Thomas Piketty’s book (see my recent blog) has drawn attention to the enormous and growing gap between rich and poor.  London, and Britain, are an extreme case. According to the London think-tank NIESR  Britain’s per capita GDP is still well below its 2008 peak and won’t return to it before 2017.  Yet Britain’s 104 sterling billionaires now have a total wealth of ₤ 301 billion  (US $500 billion); last year there were only 88 British billionaires, and their combined wealth was ₤55 b. less.  The billionaires grow richer; the poor get poorer. Piketty explained why. Billionaires double their money every decade. The poor fall behind every decade.

     A British food bank network reports that nearly a million people approached it for emergency food aid in the year ending in March, more than double last year’s tally. 

    Why don’t the poor (whom, as the saying, God loves very much, because he made so many of them) rise up and take back their country politically, democratically, from the billionaires? 

     Here is why.    A new study by   scholars Martin Gilens (Princeton) and Benjamin Page (Northwestern) shows:  * 

   “…. rich people and organizations representing business interests have a powerful grip on U.S. government policy. After examining differences in public opinion across income groups on a wide variety of issues [1,779 cases, from 1982 through 2001] , the political scientists  Gilens  and   Page   found that the preferences of rich people had a much bigger impact on subsequent policy decisions than the views of middle-income and poor Americans. Indeed, the opinions of lower-income groups, and the interest groups that represent them, appear to have little or no independent impact on policy.”

     LITTLE OR NO INDEPENDENT IMPACT ON POLICY!   In America.   And doubtless, in Britain, too, and anywhere that billionaires park their yachts. 

     The rich are growing richer. And they are using their wealth to tilt policies in their favor, including tax breaks.   

      That is why the billionaires worry me.   Because they are taking control of our democratic system.   Perhaps it is too late – perhaps we no longer have true democracy anywhere. 

       Never has Edmund Burke’s dictum, “for evil to triumph, it is enough for good people to do nothing”  been more poignant.   We ordinary people have to take action.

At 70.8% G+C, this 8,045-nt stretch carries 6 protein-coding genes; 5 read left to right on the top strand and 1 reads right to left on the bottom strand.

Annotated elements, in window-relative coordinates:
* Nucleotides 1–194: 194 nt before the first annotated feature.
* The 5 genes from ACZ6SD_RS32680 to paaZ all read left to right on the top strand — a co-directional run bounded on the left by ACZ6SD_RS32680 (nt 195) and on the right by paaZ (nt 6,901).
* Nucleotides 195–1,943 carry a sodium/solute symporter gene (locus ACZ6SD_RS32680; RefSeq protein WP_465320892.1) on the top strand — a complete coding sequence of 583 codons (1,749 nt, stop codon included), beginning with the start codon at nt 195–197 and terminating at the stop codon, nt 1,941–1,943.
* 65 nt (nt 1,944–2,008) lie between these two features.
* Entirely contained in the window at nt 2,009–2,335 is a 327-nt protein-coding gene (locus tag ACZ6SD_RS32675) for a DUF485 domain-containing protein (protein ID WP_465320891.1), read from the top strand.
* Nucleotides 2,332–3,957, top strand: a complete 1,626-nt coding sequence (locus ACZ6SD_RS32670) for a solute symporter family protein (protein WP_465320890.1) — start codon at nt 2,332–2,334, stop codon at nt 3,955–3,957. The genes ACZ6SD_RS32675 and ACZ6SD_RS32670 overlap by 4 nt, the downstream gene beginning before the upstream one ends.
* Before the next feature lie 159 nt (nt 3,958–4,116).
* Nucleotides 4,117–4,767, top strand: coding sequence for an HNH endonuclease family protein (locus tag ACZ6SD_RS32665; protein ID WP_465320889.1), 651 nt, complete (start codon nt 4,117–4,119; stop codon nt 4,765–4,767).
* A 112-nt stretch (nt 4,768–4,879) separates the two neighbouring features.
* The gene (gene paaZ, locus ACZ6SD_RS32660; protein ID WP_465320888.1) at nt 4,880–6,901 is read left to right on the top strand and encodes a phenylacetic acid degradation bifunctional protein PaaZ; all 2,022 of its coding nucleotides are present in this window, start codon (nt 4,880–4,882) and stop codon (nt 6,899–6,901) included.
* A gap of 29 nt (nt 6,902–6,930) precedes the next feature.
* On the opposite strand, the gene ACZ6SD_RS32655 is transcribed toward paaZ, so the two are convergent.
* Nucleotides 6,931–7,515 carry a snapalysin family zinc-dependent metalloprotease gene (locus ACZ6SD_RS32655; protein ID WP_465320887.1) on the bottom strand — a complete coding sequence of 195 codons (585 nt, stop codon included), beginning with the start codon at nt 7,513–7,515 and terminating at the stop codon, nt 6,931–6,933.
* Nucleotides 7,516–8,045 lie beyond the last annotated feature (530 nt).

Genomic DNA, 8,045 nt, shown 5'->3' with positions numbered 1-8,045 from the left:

But how?

     Readers —  ideas!    Action!   This is intolerable.

* See John Cassidy’s excellent New Yorker post,  “Is America an Oligarchy?”, April 18, 2014

Piketty: The Super-Rich Will Own Us

By Shlomo  Maital


Thomas Piketty’s new book Capital in the 21st C. (Harvard/Belknap) should get him the Nobel Prize. It won’t because it is basically just carefully-built data.  But the data are shocking. And it took a French economist to do it; except for Paul Krugman it seems that the collective brains of the American economic establishment have shut down for good. 

  Piketty’s book is 700 pages long. Few will actually read it.  But the fierce and growing inequality he documents has already drawn huge media attention, and even the IMF is in on the act, with Christiane Lagarde (IMF Director-General) announcing that the IMF believes inequality is bad for growth, and pro-equality policies can actually stimulate economic growth.

    I will save my readers the time and effort of reading this huge book, by summarizing it.  Piketty says, there is “an oligarchic type of divergence, in which the rich countries would come to be owned by their own billionaires…or in which ALL countries would come to be owned by the planet’s multi-millionaires and billionaires…. All the ingredients are in place for the top centile and thousandth of the global wealth distribution to pull farther and farther ahead of the rest.”

    This has already happened, to a large degree.  Oligarchs run Russia.  They own the media in my country, Israel. They are powerful in America.  They are powerful in China.

     Why is this happening? Simple.  If you have great wealth, you can earn on average 6.8 per cent annual return (above inflation).  This doubles your wealth every decade, without your having to really do anything.  And you can keep the profits, because the wealthy easily find tax havens.  If you have little wealth, you earn maybe 1 per cent, and then you get taxed.    When the wealthy double their wealth every decade, in 30 years it is 8 times what it was at the start.  Great wealth confers huge political power. You can buy the media, you can buy lobbyists, and you can, yes, you can buy politicians. 

     Karl Marx got one thing right, and one thing wrong. He said that wealth would become more and more concentrated, under capitalism.  Right.  He said that the people (the government) should confiscate national assets and run them.  Wrong. Governments can’t run businesses.  

  Piketty’s solution is very French – perfect, optimal and utterly impractical. Impose a global wealth tax.  What are the chances this will happen, when the oligarchs already wield immense political power?  If one country does it, the money will flee to another, happy to welcome it by offering tax havens. 

   Either there will be enormous social upheaval, to bring the oligarchic wealth back to where it belongs, and decades of suffering and instability,  or we the people will find some clever way to deal with this ‘doom loop’, which is leading us to destruction.    The current situation cannot continue.  And Occupy Wall Street was largely ineffective, like the Arab Spring, because it brought passionate protest, it brought attention to a critical problem – but offered no creative solutions. 

     The solution?   To be presented in a future blog.  


Blog entries written by Prof. Shlomo Maital

Shlomo Maital